Monday 9 July 2018

Grand National Winner 2017: One For Arthur

In 2017, One For Arthur had the distinction of becoming only the second ever Scottish winner, after Rubstic in 1979, of the Grand National at Aintree. Owned by Deborah Thomson and Belinda McClung – collectively known as “Two Golf Widows” – and trained in Kinross by Lucinda Russell, the eight-year-old had marked himself out as a possible National type when staying on well to finish fifth of 22, beaten 3 lengths, behind Vieux Lion Rouge in the Becher Chase, over 3 miles 2 furlongs on the National Course, the previous December. He subsequently won the Classic Chase, over 3 miles 5 furlongs, at Warwick and lined up at Aintree as the 14/1 fifth choice of the punters.

In the National, One For Arthur was a little outpaced in the early stages as the front-running Rogue Angel set strong fractions, but travelled and jumped well for most of the way. So well, in fact, that according to jockey Derek Fox, “He was making two or three lengths at every fence.” His cause was aided by the departure of second favourite Definitly Red, who was badly hampered at Becher’s Brook on the first circuit and never recovered, but when favourite Blaklion took the lead, going strongly, at the fourth last, the race looked all over bar the shouting.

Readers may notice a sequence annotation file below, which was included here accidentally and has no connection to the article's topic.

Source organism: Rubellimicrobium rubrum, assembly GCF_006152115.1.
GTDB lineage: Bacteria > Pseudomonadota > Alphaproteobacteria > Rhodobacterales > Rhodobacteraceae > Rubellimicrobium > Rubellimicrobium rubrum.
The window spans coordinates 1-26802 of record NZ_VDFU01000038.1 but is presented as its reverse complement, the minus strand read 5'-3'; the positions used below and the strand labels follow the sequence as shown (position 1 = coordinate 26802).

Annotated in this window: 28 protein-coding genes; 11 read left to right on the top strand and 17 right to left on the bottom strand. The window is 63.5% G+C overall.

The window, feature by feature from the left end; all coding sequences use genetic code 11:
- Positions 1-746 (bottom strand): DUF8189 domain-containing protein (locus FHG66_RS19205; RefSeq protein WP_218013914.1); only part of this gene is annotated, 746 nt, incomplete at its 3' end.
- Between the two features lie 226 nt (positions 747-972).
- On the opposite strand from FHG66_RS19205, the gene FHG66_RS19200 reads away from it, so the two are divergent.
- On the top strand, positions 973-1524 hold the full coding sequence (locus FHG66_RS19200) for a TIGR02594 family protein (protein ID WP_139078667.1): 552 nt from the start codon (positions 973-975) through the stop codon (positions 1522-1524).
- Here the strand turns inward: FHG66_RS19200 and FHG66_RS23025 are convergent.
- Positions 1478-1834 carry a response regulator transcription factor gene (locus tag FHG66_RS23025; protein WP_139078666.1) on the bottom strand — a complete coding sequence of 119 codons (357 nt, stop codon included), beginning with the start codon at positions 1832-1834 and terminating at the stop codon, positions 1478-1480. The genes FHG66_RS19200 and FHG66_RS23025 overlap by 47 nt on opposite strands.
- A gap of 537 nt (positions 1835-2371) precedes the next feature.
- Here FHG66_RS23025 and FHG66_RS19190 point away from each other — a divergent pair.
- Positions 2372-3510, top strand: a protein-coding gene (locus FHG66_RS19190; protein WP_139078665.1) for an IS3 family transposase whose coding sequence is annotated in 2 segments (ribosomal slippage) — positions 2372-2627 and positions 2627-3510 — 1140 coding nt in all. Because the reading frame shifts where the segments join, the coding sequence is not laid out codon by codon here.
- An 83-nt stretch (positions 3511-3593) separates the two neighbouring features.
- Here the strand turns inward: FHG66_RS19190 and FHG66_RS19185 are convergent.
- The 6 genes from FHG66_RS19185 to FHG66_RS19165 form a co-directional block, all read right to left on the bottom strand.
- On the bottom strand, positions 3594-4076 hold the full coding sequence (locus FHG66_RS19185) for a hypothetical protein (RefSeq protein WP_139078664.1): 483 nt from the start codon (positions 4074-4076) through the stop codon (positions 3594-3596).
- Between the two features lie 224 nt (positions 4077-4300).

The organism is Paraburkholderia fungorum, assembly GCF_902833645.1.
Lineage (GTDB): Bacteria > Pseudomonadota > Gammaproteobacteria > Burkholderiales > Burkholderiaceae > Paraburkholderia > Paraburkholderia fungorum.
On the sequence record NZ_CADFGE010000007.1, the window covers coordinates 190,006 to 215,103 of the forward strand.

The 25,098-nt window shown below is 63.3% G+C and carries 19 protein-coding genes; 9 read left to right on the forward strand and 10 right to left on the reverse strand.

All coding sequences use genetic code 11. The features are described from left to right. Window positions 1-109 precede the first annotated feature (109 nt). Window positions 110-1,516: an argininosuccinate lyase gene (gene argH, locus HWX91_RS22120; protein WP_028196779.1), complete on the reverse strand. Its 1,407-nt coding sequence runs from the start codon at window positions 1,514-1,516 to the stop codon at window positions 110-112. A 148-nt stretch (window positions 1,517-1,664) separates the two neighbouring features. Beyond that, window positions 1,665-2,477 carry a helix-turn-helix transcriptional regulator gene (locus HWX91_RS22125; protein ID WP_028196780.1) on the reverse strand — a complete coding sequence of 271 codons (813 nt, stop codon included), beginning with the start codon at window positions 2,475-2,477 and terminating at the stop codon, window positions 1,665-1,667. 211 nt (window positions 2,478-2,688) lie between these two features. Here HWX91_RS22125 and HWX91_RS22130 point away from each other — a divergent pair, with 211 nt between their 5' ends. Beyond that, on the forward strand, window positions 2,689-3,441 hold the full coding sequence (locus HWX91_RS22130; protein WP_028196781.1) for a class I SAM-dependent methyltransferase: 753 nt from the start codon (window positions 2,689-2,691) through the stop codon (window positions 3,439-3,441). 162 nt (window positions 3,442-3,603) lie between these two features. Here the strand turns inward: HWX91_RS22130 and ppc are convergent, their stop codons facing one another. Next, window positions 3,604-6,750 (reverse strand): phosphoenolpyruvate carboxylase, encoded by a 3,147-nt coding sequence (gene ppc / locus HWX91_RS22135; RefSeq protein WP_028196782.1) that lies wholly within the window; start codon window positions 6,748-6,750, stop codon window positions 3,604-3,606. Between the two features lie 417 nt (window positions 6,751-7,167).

However, One For Arthur made good headway after jumping the third last and, as Blaklion began to tire, was one of half a dozen horses in with a chance at the second last. One For Arthur nosed ahead a few strides from the final fence where, despite jumping left, he gained a definite advantage over second-placed Cause Of Causes as they started up the famously long, 474-yard run-in.

Fortunes often change on the final, agonising stretch between the final fence and the winning post at Aintree, but coming to the Elbow it became clear that, barring accidents, One For Arthur would win. And win he did, staying on strongly to beat Cause Of Causes by 4½ lengths, with Saint Are a further 3¾ lengths back in third. In so doing, he made trainer Lucinda Russell the fourth woman, after Jenny Pitman, Venetia Williams and Sue Smith, to train a Grand National winner.

Winning jockey Derek Fox, who had only just returned to action after breaking his wrist and collar bone at Carlisle less than a month earlier, said afterwards, “…he’s the gamest horse I’ve ever ridden – he galloped all the way to the line.”

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